Events:

The House

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Canada Senate
House Chamber

The House is our venue for debate.  Every other year at Session, we use the house chambers at the Alberta Legislature building for our sittings.  Other years, and at Conferences, we set up our own house in a similar layout.

Sides

Members sit in two sections of desks facing each other.  From the perspective of the picture to the right, the Government sits on the left and the Opposition sits on the right. The Front Bench sit in the front row of each side.  The other rows are for backbenchers.

The two sides are divided by approximately two and one half sword-lengths. This is because when the first parliament were established, members of parliament carried swords, and it was not uncommon for a heated debate to turn into a physical skirmish between the two sides.

The officers of the House later realized that if you divided the two sides by at least this length, it would be difficult to cross swords, and thus it promoted civility. Later, the swords were just confiscated, and it is now prohibited for members to bear arms in the House.

Speaker’s throne

Between the two rows, at the far end of the chamber, is a throne. This is where the Speaker sits. It is also from this position that the Lieutenant Governor will read the Speech From the Throne during the Opening Ceremonies.

The Speaker is the person who acts as a referee to the debates. In the olden days, the Speaker was the person who would report the proceedings of the House to the monarch (SPEAKing on behalf of the House of Commons or House of Lords).

Clerks’ desk

Directly in front of the Speaker is a desk for the Clerks. At the near-end of this table is where the Mace rests. Clerks keep a record of the proceedings of debate. These records are then published in the form of a Journal.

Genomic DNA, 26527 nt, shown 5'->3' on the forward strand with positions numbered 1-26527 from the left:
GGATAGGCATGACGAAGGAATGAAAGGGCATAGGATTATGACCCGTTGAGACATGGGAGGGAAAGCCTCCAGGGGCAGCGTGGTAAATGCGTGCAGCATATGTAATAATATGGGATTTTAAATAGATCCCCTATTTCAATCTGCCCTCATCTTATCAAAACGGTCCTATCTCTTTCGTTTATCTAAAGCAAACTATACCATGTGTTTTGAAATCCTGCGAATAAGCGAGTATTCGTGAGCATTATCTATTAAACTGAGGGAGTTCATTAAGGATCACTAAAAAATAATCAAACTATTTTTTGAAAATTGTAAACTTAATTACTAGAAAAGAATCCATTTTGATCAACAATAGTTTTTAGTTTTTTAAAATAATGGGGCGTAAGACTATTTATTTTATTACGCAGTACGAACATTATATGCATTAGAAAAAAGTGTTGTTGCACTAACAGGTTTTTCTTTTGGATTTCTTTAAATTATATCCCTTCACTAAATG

The Mace

Historically, the mace was an offensive weapon constructed of iron or steel, capable of breaking through armour. It was carried in battle by medieval bishops instead of a sword, to conform to the Church rule forbidding bloodshed by priests– since the mace inflicted its damage by bludgeoning.

Early ceremonial maces were carried by the Sergeant-at-Arms (a royal bodyguard established by Richard I) to protect the King’s person.As a symbol of royal authority, the mace is cradled whenever the Queen’s representative is in the House.

The Mace is placed on top of the Clerk’s table when the House is in Session to remind the members of the royalty’s presence and sovereignty. The head of the mace always faces the Government’s side of the House to symbolise the vestige of the Queen’s confidence.

Sergeant-at-Arms

The other table between the two opposing rows is a seat for the Sergeant-at-Arms. The Sergeant-at-Arms is an officer of the House whose key responsibility is to maintain order in the House and protect the Speaker. He or she will escort the Speaker or Lieutenant Governor whenever one of these two individuals enters or leaves the House.This is to ensure that there is no ‘coup de parliament’ while these people are in motion. They will also remove   any persons ordered to leave by the Speaker.

Pages

Flanking the Speaker are seats for the Pages.  During sittings, Pages deliver notes and documents between members of the house.

Willingly and cheerfully doing more than that which is our duty to do.
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